History can show us the way
Those who cannot remember history, are condemned to repeat it.
- George Santayana, in The Life of Reason, 1905
I started writing my Newsletter Article this morning and wanted to cover the markets recent volatility. As I wrote I had a moment of Déjà vu, for I recalled already writing an article like this.
I went through my records and sure enough, a market volatility article written exactly two years ago. I only needed to modify the letter slightly, which you can see highlighted in bold text below.
Share-markets have gotten off to a rough start in 2018. The ups and downs (volatility) in share-markets can be quite unnerving and unsettling. Volatility can be caused by many things such as lower growth forecasts, lower profitability, social unrest, geopolitical events, higher inflationary expectations and just general uncertainty. Share-markets do not like uncertainty and that’s for sure.
Unfortunately, ‘Uncertainty’ and its first cousin, ‘Volatility’ are not new concepts, they have been around since the beginning of share-markets. Is the current correction a concern? Should you sell here? When faced with volatility, unprofessional investors are confronted with these types of questions and often make the wrong decisions. Let us help you answer those questions.
History can help answer these questions and show us the way, but only for those who are willing to look. Since the end of World War II, there have been 14 occasions (up until February 2016) where the largest share-market index in the world (America’s S&P 500) had a loss of 10% or more (a market correction). So in the last 70 years, there has been a market correction, on average, once every 5 years.
Let’s dig a little deeper. From the low point of these 14 corrections, the average return for the following 12 months was just over 30%. Wait, it gets better. The return from the low point for the following 36 months, on average, was just over 60%.
These 14 corrections were all caused by slightly different reasons, such as wars, oil embargos, credit crunches, recessions, asset bubbles and a currency crisis. Even though the reasons for the corrections were different, history shows us one thing is for certain – that the share-market will recover.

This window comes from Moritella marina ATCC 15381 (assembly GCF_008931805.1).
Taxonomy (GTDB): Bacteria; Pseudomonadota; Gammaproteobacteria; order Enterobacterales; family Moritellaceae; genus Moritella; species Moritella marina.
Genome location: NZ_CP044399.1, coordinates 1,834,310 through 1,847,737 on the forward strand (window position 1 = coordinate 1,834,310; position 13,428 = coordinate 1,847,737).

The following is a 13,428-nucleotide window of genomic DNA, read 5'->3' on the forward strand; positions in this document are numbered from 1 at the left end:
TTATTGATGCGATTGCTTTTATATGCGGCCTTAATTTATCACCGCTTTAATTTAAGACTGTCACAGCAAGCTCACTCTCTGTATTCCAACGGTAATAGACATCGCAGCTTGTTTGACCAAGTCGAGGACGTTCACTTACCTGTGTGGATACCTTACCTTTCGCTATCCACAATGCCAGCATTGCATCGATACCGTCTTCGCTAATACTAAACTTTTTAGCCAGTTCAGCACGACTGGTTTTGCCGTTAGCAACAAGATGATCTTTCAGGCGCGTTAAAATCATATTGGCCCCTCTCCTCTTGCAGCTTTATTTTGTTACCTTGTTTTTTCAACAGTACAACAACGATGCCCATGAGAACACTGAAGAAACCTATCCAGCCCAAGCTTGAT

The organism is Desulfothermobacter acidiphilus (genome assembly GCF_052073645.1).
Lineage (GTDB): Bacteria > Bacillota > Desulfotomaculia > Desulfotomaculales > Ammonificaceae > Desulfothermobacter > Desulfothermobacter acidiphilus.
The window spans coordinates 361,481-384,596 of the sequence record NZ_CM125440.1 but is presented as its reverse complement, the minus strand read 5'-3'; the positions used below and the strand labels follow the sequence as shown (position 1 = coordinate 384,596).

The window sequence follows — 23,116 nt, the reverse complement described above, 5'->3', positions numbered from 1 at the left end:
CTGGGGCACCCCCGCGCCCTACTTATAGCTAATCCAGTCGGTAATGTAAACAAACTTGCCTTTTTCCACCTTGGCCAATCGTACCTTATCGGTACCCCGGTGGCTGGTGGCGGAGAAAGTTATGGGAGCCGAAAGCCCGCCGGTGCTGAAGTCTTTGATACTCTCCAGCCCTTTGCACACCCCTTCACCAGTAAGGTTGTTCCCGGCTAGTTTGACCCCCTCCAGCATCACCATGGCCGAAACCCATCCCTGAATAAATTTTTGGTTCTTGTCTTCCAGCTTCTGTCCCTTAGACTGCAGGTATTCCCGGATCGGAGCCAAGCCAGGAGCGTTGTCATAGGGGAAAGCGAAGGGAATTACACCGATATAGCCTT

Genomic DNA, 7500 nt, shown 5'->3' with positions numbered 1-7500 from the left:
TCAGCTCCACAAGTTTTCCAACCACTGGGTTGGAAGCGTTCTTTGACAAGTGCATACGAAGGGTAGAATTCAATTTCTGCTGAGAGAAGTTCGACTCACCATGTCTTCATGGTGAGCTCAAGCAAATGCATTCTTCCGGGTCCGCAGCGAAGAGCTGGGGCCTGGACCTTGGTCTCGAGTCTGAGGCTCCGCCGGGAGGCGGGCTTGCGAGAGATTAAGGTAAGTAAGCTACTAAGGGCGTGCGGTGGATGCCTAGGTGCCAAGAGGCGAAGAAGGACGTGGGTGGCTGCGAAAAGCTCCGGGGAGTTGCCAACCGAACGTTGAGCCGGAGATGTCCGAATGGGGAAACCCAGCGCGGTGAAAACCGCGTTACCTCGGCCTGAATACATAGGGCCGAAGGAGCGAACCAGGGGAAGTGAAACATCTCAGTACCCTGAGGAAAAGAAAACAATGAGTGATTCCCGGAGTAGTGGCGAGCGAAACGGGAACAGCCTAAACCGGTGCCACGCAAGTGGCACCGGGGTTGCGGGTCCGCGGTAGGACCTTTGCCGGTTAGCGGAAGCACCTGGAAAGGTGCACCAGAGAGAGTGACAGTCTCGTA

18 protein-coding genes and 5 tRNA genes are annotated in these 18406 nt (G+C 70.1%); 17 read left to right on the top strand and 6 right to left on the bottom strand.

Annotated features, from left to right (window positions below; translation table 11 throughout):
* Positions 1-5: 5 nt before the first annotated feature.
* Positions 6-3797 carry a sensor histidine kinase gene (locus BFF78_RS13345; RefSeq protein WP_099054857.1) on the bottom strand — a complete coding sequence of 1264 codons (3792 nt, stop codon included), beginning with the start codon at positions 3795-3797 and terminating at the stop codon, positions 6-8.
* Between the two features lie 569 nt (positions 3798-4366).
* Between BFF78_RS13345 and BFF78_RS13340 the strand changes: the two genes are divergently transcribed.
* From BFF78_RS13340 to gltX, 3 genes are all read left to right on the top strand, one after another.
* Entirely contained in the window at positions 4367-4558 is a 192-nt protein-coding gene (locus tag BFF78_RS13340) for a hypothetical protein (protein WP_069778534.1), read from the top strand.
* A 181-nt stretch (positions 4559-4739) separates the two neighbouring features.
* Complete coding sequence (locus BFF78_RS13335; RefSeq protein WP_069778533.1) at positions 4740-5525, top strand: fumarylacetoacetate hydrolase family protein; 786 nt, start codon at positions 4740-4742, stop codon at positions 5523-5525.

No, the sky is not falling and it is not the end of the world. Volatility is part of share-markets and it’s not always a negative. Volatility and share-market corrections can provide excellent buying opportunities. A famous saying from the world-renowned investor Warren Buffet goes something like this, “Be greedy when others are fearful.” Another favourite Buffet quote is when he is asked, what should an investor’s holding period be for a good company? Warren always responds by saying, “…for a lifetime.”
In this age of omnipresent news media, news presenters (and their editors) need to sell their programmes, newspapers and online advertising. Some tend to be sensationalists and need to make you believe this time is different, this time is special. Well, if we look to history, it paints a slightly different story. It tells me we have been here before, do not panic, be patient, the share-markets will recover.
In volatile times, it is important to stick to your long-term investment plan. However, you do need to let your adviser know if there have been any significant changes in your life or if you have a large purchase coming up. Significant changes can be reasons for your adviser to alter your investment plan.
If the recent volatility has been a serious concern, it might be a good time to update your risk tolerance profile with your adviser. Your adviser can then discuss your results with you and determine if your current investment portfolio is still appropriate for your current circumstances.
It is very important that if you do have any questions or concerns, that you contact your adviser.
Disclaimer: This article has been prepared for the purpose of providing general information, without taking into consideration any particular investor’s objectives, financial situation or needs. Any opinions contained in it are held as at the report date and are subject to change without notice. This document is solely for the use of the party to whom it is provided.